Microcosmology: Atom In Jain Philosophy & Modern Science: [2.3.08] Atom In Jain Philosophy - Pudgala G.P. - 4a. Pudgala Is Parinami i.e. Subject To Mutation. 4b. Pudgala Is Kriyavan i.e. Incessantly Active

Published: 01.10.2007
Updated: 02.07.2015

Pudgala - General Properties

Pudgala has the propensity for being dynamic/active. All forms of pudgala - paramanu as well as composite bodies - do not just sit around doing nothing. They are always beehives of activity.
Activity [Tat. Raj. 5/22: "Parispandanatmakah kriyetyakhyayate, itarah parinamah."] is of two kinds:

  1. Parinama (mutation) which does not involve motion in space.
  2. Kriya (motion) which involves movements in space - motion, Vibration, oscillation, etc.

Mutation (Parinama)

The word parinama means change or mutation i.e., change of one state into another. Nothing is absolutely permanent nor absolutely destructible [Syadvadamanjari: "Parinamah avasthantara-gamanam, na ca sarvatta vinasah."]

Destruction of the preceding state gives way to the birth of the succeeding state. [ Avasthitasya dravyasya purva-dharma-nirvrtau dharmantarotpattih parinamah" (Commentary by Vyas)]

Parinama, i.e. change is a universal quality of all substances including pudgala and it has been explained in different ways from different aspects in Jain scriptures. In Rajavartikam it is said that parinama is mutation of a substance, natural or otherwise, without affecting its own fundamental identity [Tat. Raj., 5-22-10.] In order to make a distinction between parinama and kriya, Siddhasena Gani has defined parinama as mutation other than vibration etc.[ Tat. Sut. Siddhasena's Commentary, 5/41.]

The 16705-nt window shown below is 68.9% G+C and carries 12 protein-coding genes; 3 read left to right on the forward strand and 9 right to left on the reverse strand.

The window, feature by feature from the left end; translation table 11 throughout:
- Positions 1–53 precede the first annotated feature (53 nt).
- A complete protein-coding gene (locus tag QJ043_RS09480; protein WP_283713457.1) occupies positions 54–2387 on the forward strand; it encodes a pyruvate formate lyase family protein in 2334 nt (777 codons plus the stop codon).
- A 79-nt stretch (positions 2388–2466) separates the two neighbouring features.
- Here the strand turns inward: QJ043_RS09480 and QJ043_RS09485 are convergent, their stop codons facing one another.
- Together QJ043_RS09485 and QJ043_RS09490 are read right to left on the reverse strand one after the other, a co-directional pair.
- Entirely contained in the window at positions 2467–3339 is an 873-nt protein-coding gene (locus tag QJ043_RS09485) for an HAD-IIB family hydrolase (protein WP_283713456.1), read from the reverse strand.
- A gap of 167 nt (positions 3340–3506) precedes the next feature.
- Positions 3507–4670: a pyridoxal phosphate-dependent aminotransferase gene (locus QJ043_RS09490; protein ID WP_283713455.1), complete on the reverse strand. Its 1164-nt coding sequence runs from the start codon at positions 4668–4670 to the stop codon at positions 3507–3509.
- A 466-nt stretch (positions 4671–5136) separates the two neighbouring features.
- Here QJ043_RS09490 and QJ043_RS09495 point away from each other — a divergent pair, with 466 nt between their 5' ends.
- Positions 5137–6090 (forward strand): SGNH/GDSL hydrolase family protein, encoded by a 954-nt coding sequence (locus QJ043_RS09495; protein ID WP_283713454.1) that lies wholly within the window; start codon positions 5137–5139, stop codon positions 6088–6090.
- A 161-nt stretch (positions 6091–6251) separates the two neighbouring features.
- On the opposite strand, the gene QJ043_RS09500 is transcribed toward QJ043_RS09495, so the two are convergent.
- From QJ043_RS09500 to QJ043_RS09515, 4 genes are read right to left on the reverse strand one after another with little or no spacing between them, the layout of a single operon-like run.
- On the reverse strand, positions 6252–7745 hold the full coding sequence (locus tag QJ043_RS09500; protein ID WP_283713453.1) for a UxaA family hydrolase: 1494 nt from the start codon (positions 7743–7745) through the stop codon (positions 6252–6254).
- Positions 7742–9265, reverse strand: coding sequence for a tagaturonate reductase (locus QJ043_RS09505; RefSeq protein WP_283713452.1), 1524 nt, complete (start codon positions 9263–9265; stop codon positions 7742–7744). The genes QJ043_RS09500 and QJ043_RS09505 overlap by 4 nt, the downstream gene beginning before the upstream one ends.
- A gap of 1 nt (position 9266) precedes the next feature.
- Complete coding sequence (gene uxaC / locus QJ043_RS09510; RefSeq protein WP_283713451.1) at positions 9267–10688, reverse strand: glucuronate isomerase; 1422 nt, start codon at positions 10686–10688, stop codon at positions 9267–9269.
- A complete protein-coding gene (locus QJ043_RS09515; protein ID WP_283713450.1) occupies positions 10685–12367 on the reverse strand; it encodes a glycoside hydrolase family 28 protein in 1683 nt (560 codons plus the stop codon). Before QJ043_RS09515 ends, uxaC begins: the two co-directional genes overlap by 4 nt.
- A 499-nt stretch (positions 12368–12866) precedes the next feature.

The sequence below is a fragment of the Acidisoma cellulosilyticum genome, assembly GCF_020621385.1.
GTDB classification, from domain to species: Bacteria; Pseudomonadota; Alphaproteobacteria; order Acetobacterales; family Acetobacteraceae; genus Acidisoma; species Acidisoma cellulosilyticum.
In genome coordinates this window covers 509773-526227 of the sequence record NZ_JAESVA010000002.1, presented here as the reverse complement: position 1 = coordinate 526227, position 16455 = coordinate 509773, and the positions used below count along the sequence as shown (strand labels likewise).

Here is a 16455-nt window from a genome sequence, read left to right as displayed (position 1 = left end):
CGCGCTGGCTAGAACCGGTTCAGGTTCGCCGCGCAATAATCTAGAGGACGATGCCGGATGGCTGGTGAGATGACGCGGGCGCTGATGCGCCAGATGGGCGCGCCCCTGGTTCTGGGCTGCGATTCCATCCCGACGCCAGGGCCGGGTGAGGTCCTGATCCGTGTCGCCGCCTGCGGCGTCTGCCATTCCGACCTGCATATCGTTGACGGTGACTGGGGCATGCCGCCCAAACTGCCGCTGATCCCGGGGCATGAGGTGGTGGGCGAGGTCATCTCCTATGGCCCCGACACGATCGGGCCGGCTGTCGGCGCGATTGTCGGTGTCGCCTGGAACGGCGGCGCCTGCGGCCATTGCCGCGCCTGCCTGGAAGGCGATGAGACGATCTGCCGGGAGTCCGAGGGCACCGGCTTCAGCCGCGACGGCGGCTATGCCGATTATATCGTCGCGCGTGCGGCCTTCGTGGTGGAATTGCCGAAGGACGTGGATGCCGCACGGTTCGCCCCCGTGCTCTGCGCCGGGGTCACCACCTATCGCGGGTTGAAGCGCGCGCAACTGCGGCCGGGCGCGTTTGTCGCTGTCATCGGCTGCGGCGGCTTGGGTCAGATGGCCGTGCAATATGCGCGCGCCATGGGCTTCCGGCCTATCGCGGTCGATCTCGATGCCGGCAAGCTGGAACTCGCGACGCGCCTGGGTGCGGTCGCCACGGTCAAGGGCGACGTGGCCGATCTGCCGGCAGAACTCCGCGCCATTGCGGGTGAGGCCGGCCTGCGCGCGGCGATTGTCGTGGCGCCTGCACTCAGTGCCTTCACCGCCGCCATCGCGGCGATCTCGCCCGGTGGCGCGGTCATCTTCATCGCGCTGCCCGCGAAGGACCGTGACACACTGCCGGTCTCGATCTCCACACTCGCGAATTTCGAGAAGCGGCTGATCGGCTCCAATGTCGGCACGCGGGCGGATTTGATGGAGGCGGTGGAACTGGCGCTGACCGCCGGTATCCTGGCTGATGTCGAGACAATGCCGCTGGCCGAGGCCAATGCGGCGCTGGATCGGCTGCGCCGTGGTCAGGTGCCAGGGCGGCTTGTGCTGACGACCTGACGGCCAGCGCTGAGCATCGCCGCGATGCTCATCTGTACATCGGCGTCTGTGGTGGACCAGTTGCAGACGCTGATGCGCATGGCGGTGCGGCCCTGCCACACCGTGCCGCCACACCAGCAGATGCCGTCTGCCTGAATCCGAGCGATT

In the Tattvartha Sutra, Parinama is defined as the inherent nature and the corresponding activities i.e. the change in the character of attributes of each substance. [Tat. Sut., 5.42: "Tadbhdvah parinamah"] This means that parinama and paryaya are almost synonymous. Thus mutation is not different from modification.

Referring to pudgala, five parinamas, which are listed in the Bhagavati Sutra, are the main attributes of pudgala viz,

  • varna (colour),
  • rasa (taste),
  • gandha (odour),
  • sparsa (touch) and
  • samsthana (shape)[ Bhag. Sut. 8/10/467]

which render the pudgala sensuous or cognisable by senses. Ten parinamas of pudgala are listed in Parnnavana Sutra. Five of the ten are the same as in the Bhagavati Sutra and the rest are:

  • bandha (association),
  • bheda (disassociation),
  • gati (motion),
  • sabda (sound), and
  • agurulaghu (masslessness),

most of which have already been dealt with earlier.

Temporally parinama can be two-fold:

  1. beginningless and
  2. with a beginning [(a) Tat. Sut., 5/42:"...-anddirddimamsca." (b) Tat. Raj. 5/42.]

Parindma of pudgala is always with a beginning [Tat. Sut., 5/43: "Rupisvadiman"].
There are many varieties of parinamas (of pudgala) with a beginning. [Ibid., (Bhasya), 5/43.]

Sources
  • Jain Vishva Barati Institute, Ladnun, India
  • Edited by Muni Mahendra Kumar
  • 3rd Edition 1995

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Some texts contain  footnotes  and  glossary  entries. To distinguish between them, the links have different colors.
  1. Agurulaghu
  2. Bandha
  3. Bhagavati Sutra
  4. Bheda
  5. Gandha
  6. Gani
  7. Gati
  8. Kriya
  9. Paramanu
  10. Parinama
  11. Paryaya
  12. Pudgala
  13. Rasa
  14. Siddhasena
  15. Space
  16. Sparsa
  17. Sutra
  18. Tattvartha Sutra
  19. Varna
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